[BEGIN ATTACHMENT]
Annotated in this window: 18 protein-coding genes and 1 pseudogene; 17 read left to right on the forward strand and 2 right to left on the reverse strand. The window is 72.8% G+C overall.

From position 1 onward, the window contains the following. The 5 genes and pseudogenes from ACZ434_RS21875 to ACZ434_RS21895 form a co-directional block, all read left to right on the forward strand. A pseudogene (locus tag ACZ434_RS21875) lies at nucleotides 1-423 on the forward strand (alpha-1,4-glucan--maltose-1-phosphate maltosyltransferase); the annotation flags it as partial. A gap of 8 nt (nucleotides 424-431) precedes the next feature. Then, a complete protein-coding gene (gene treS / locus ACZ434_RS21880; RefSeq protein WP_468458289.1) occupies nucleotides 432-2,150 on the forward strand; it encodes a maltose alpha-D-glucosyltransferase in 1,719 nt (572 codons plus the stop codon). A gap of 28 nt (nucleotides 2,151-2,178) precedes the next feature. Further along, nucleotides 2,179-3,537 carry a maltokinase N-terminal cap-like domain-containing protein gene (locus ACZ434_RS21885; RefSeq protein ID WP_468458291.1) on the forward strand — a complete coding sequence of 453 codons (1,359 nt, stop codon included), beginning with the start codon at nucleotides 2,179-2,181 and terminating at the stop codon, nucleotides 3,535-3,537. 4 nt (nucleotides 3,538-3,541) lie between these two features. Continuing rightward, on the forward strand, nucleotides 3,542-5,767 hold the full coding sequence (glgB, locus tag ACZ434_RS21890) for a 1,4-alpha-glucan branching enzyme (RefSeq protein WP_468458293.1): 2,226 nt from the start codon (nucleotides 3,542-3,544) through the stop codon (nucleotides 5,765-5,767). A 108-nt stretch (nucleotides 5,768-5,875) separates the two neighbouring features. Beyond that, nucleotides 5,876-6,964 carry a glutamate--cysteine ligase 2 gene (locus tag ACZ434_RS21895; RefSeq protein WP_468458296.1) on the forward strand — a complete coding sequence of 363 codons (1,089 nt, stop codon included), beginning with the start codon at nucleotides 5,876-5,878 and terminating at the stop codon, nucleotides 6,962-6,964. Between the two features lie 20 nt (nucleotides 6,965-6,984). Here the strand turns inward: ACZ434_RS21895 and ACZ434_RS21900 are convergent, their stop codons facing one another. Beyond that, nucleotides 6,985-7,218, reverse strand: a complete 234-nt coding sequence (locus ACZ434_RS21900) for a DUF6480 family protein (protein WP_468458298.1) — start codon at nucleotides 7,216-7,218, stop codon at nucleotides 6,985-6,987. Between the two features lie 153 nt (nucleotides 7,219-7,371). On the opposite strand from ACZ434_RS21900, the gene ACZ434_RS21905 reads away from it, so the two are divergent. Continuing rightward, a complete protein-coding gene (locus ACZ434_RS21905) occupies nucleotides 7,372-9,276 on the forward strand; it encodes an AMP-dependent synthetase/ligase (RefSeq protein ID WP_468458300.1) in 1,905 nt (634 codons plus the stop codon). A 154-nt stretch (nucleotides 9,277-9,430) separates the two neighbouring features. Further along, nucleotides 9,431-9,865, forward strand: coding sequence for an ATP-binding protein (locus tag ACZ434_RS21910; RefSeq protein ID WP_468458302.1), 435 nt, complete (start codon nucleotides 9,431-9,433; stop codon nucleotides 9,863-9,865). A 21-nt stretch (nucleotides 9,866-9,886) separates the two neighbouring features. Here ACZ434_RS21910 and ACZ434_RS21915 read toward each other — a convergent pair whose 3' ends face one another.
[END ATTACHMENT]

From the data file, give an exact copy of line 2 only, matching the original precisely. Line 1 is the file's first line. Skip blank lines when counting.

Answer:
From position 1 onward, the window contains the following. The 5 genes and pseudogenes from ACZ434_RS21875 to ACZ434_RS21895 form a co-directional block, all read left to right on the forward strand. A pseudogene (locus tag ACZ434_RS21875) lies at nucleotides 1-423 on the forward strand (alpha-1,4-glucan--maltose-1-phosphate maltosyltransferase); the annotation flags it as partial. A gap of 8 nt (nucleotides 424-431) precedes the next feature. Then, a complete protein-coding gene (gene treS / locus ACZ434_RS21880; RefSeq protein WP_468458289.1) occupies nucleotides 432-2,150 on the forward strand; it encodes a maltose alpha-D-glucosyltransferase in 1,719 nt (572 codons plus the stop codon). A gap of 28 nt (nucleotides 2,151-2,178) precedes the next feature. Further along, nucleotides 2,179-3,537 carry a maltokinase N-terminal cap-like domain-containing protein gene (locus ACZ434_RS21885; RefSeq protein ID WP_468458291.1) on the forward strand — a complete coding sequence of 453 codons (1,359 nt, stop codon included), beginning with the start codon at nucleotides 2,179-2,181 and terminating at the stop codon, nucleotides 3,535-3,537. 4 nt (nucleotides 3,538-3,541) lie between these two features. Continuing rightward, on the forward strand, nucleotides 3,542-5,767 hold the full coding sequence (glgB, locus tag ACZ434_RS21890) for a 1,4-alpha-glucan branching enzyme (RefSeq protein WP_468458293.1): 2,226 nt from the start codon (nucleotides 3,542-3,544) through the stop codon (nucleotides 5,765-5,767). A 108-nt stretch (nucleotides 5,768-5,875) separates the two neighbouring features. Beyond that, nucleotides 5,876-6,964 carry a glutamate--cysteine ligase 2 gene (locus tag ACZ434_RS21895; RefSeq protein WP_468458296.1) on the forward strand — a complete coding sequence of 363 codons (1,089 nt, stop codon included), beginning with the start codon at nucleotides 5,876-5,878 and terminating at the stop codon, nucleotides 6,962-6,964. Between the two features lie 20 nt (nucleotides 6,965-6,984). Here the strand turns inward: ACZ434_RS21895 and ACZ434_RS21900 are convergent, their stop codons facing one another. Beyond that, nucleotides 6,985-7,218, reverse strand: a complete 234-nt coding sequence (locus ACZ434_RS21900) for a DUF6480 family protein (protein WP_468458298.1) — start codon at nucleotides 7,216-7,218, stop codon at nucleotides 6,985-6,987. Between the two features lie 153 nt (nucleotides 7,219-7,371). On the opposite strand from ACZ434_RS21900, the gene ACZ434_RS21905 reads away from it, so the two are divergent. Continuing rightward, a complete protein-coding gene (locus ACZ434_RS21905) occupies nucleotides 7,372-9,276 on the forward strand; it encodes an AMP-dependent synthetase/ligase (RefSeq protein ID WP_468458300.1) in 1,905 nt (634 codons plus the stop codon). A 154-nt stretch (nucleotides 9,277-9,430) separates the two neighbouring features. Further along, nucleotides 9,431-9,865, forward strand: coding sequence for an ATP-binding protein (locus tag ACZ434_RS21910; RefSeq protein ID WP_468458302.1), 435 nt, complete (start codon nucleotides 9,431-9,433; stop codon nucleotides 9,863-9,865). A 21-nt stretch (nucleotides 9,866-9,886) separates the two neighbouring features. Here ACZ434_RS21910 and ACZ434_RS21915 read toward each other — a convergent pair whose 3' ends face one another.